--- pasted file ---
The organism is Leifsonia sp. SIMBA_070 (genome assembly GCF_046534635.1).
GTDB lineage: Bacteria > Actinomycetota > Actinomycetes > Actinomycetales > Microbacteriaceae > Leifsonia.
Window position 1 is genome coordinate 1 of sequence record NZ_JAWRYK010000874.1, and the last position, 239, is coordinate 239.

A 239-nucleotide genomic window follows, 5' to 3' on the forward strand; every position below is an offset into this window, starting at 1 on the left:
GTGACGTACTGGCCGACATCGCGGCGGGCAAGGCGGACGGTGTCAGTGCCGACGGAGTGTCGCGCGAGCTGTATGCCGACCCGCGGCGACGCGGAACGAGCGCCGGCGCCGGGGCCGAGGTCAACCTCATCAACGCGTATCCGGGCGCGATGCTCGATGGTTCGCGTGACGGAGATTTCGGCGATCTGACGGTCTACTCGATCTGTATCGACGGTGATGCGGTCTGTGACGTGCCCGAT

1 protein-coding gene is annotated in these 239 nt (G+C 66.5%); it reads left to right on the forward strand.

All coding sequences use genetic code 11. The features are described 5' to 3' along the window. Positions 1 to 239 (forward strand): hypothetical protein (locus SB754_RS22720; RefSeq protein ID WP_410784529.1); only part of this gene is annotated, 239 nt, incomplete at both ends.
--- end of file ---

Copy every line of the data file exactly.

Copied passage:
The organism is Leifsonia sp. SIMBA_070 (genome assembly GCF_046534635.1).
GTDB lineage: Bacteria > Actinomycetota > Actinomycetes > Actinomycetales > Microbacteriaceae > Leifsonia.
Window position 1 is genome coordinate 1 of sequence record NZ_JAWRYK010000874.1, and the last position, 239, is coordinate 239.

A 239-nucleotide genomic window follows, 5' to 3' on the forward strand; every position below is an offset into this window, starting at 1 on the left:
GTGACGTACTGGCCGACATCGCGGCGGGCAAGGCGGACGGTGTCAGTGCCGACGGAGTGTCGCGCGAGCTGTATGCCGACCCGCGGCGACGCGGAACGAGCGCCGGCGCCGGGGCCGAGGTCAACCTCATCAACGCGTATCCGGGCGCGATGCTCGATGGTTCGCGTGACGGAGATTTCGGCGATCTGACGGTCTACTCGATCTGTATCGACGGTGATGCGGTCTGTGACGTGCCCGAT

1 protein-coding gene is annotated in these 239 nt (G+C 66.5%); it reads left to right on the forward strand.

All coding sequences use genetic code 11. The features are described 5' to 3' along the window. Positions 1 to 239 (forward strand): hypothetical protein (locus SB754_RS22720; RefSeq protein ID WP_410784529.1); only part of this gene is annotated, 239 nt, incomplete at both ends.